This article originally appeared on the Prime Design Solutions website.

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(The audio for this podcast is no longer available, but it is summarized below.)

Regardless of the type of business or organization, digital marketing is likely to be a huge component of your promotion strategy. While some listeners will be able to confidently navigate this technological landscape, others find themselves intimidated by the alphabet soup of “https,” “CMS,” IP addresses” and so on. In this podcast we’ll review the common technical areas encountered when setting up a website or email, helping you make decisions about maintenance and keeping your digital presence secure.

What’s the difference between a domain name and web hosting/web space?

Web hosting is the place where your web site files are stored. A domain name is the text you type into your browser’s address bar—something like, or It’s the human-friendly way to access a website. If domain names didn’t exist, you’d have to remember a series of numbers (an IP address) to get to a site.

Web hosting/web space encompasses the files that run your site, like HTML or PHP files. It also includes any images on your site, Javascript, or anything else that appears when a user accesses your site.

You could think of web hosting like your house where you physically live, and a domain name as your mailing address that helps people find you.

How do I register a domain name or buy web space?

  • If you’re doing everything yourself, it’s best to register your domain name with the same company that will be hosting your site. Most web hosting companies offer to register a domain, sometimes for free the first year, with the purchase of web space.
  • If you’re going to be going with a marketing firm, they typically handle everything for you.
  • If you just want to buy a domain, and have the account under your control, you can go to any place that sells domain names, called a domain registrar. GoDaddy is probably the most popular domain registrar (though we don’t recommend web hosting from GoDaddy). You could go to, enter the domain you want, and click “Search.” If your domain is available, you have the option to purchase it. If it’s not available, they give you a few “similar” alternatives — if isn’t available, the registrar might suggest, or, and so on.
  • Domains cost between $10 and $18, depending on where you purchase them. It’s important to know that it’s not a one-time fee—you must renew your domain every year. If the payment isn’t submitted, your domain will expire, and you could lose it.
  • Once a domain expires, the website and associated email will no longer work. There is a grace period, but the time frame depends on the registrar, how popular your domain is, and the extension (.com, .org, etc).
  •  If you choose to buy a domain name and web space on your own, always keep track of all account information. This is vitally important, and includes:
    • The company where you purchased your domain and/or web hosting. There are a lot of options, and if you lose track of this it can create real problems down the road if you need to renew or make edits.
    • The login credentials to the control panel and/or billing area.

Is free email included with my web hosting?

It depends on where you purchase your hosting. Most hosts do offer free e-mail, but as with most free things, there are usually hidden non-monetary costs. Examples:

  • Proprietary e-mail is sometimes difficult to set up on a smart phone, mobile device, or email client like Outlook.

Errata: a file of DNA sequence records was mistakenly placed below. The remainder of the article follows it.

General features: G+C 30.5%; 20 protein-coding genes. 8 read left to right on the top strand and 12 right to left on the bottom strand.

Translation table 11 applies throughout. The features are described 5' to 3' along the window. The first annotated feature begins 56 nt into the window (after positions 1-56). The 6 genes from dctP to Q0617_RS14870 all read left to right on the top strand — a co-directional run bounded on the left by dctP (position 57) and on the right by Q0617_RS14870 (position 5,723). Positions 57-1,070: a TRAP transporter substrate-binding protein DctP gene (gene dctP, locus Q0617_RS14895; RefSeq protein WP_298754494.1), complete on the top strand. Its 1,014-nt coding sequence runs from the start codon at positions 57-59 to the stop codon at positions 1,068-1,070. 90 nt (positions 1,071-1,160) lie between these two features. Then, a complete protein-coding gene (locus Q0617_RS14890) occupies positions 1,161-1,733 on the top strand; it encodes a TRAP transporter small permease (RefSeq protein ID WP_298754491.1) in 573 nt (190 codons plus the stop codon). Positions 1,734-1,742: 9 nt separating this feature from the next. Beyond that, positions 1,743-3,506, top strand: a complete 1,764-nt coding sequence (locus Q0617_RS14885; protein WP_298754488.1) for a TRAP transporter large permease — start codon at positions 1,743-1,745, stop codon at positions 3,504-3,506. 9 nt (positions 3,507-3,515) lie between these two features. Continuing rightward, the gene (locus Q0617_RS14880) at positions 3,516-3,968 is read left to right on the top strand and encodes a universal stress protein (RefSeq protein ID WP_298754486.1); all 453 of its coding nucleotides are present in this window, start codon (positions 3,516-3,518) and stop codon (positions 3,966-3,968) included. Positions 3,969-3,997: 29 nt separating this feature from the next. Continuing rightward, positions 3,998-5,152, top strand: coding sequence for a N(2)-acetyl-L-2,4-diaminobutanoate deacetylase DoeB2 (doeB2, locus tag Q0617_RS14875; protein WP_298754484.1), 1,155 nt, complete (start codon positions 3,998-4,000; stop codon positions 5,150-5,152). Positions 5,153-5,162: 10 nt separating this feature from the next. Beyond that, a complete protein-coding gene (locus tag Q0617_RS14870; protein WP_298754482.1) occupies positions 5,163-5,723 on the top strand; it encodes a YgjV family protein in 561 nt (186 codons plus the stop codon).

• It’s sometimes difficult, or not very intuitive, to use.
  • Address book/contacts area is often clunky.
  • Attachments must be downloaded in order to be viewed—there isn’t always a preview option.
  • Spam protection isn’t that great. It’s usually something you have to set up on your own, and keep maintaining, for it to work well.

Prime Design Solutions recommends and offers Gmail through Google Apps. It’s $5 per person, per month.

  • Gmail is pretty much industry standard, so it’s easy to set up on almost any device or with any client.
  • It’s easy to use. Period. It works well on smart phones, tablets and email clients.
  • Google spam protection is fantastic right out of the box—no need to configure and maintain!
  • There is more to just Google Apps than email. You also get access to Google Calendars, and Google Drive (a storage area for files — and you get a very generous amount of space), just to name a few other useful tools.

Why would I pay for Gmail when I could get a free account?

Gmail’s paid service allows you to have e-mail with your domain name. So instead of having, you could have This also means you can have whatever name you want—you’re not limited to what hasn’t been taken. For example, is unavailable, so I would have to come up with something unique (which would probably be something like, and that’s yucky).
It’s more professional to have email with your own domain name. It gives you credibility, and helps gain your customers’ trust. Imagine if you were viewing someone’s website—who would you trust more? or

What is Google Analytics?

Google Analytics is a free Google service that monitors your website and generates statistics about your site’s traffic. It also measures conversions and sales, with the following features:

  • It can tell you about who visits your website as well as how they visit your website, among other things. User information can include their geographic location. How they visit your website can mean what sites refer them to you, what page they access first, and so on.
  • You can see what pages people visit the most, and how long they spend on those pages—essentially find out what the most popular pages are. Once you know this, you can produce more content that people will like, and keep them coming back for more!
  • You can also see what pages don’t do so well. Maybe you have a shopping cart, and you see that a lot of people are abandoning the cart at a certain step. With this information, you can take a closer look at that certain step, see and fix what’s making people click away.